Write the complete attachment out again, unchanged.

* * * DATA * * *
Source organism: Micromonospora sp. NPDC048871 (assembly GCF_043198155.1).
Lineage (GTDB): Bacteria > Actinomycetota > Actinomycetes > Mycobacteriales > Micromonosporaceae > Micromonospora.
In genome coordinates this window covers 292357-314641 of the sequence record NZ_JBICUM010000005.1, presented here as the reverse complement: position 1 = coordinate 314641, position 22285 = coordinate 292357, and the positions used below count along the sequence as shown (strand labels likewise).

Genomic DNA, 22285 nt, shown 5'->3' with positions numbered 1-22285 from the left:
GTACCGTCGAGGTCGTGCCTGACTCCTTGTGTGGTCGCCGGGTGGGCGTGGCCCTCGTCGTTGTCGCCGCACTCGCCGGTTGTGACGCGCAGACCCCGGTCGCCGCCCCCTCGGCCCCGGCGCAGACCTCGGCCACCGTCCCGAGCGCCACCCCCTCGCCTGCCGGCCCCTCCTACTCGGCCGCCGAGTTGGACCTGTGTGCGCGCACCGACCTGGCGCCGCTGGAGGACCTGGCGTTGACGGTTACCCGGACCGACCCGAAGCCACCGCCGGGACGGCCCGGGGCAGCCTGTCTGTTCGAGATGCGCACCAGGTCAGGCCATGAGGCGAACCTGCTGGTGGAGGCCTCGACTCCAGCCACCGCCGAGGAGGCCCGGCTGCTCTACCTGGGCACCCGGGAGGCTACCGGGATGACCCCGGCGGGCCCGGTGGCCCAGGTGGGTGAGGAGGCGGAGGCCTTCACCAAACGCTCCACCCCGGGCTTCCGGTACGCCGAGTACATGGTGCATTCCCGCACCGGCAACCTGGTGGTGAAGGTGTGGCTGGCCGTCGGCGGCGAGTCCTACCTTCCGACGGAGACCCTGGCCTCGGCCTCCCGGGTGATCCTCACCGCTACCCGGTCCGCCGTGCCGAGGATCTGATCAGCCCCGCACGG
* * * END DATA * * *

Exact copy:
Source organism: Micromonospora sp. NPDC048871 (assembly GCF_043198155.1).
Lineage (GTDB): Bacteria > Actinomycetota > Actinomycetes > Mycobacteriales > Micromonosporaceae > Micromonospora.
In genome coordinates this window covers 292357-314641 of the sequence record NZ_JBICUM010000005.1, presented here as the reverse complement: position 1 = coordinate 314641, position 22285 = coordinate 292357, and the positions used below count along the sequence as shown (strand labels likewise).

Genomic DNA, 22285 nt, shown 5'->3' with positions numbered 1-22285 from the left:
GTACCGTCGAGGTCGTGCCTGACTCCTTGTGTGGTCGCCGGGTGGGCGTGGCCCTCGTCGTTGTCGCCGCACTCGCCGGTTGTGACGCGCAGACCCCGGTCGCCGCCCCCTCGGCCCCGGCGCAGACCTCGGCCACCGTCCCGAGCGCCACCCCCTCGCCTGCCGGCCCCTCCTACTCGGCCGCCGAGTTGGACCTGTGTGCGCGCACCGACCTGGCGCCGCTGGAGGACCTGGCGTTGACGGTTACCCGGACCGACCCGAAGCCACCGCCGGGACGGCCCGGGGCAGCCTGTCTGTTCGAGATGCGCACCAGGTCAGGCCATGAGGCGAACCTGCTGGTGGAGGCCTCGACTCCAGCCACCGCCGAGGAGGCCCGGCTGCTCTACCTGGGCACCCGGGAGGCTACCGGGATGACCCCGGCGGGCCCGGTGGCCCAGGTGGGTGAGGAGGCGGAGGCCTTCACCAAACGCTCCACCCCGGGCTTCCGGTACGCCGAGTACATGGTGCATTCCCGCACCGGCAACCTGGTGGTGAAGGTGTGGCTGGCCGTCGGCGGCGAGTCCTACCTTCCGACGGAGACCCTGGCCTCGGCCTCCCGGGTGATCCTCACCGCTACCCGGTCCGCCGTGCCGAGGATCTGATCAGCCCCGCACGG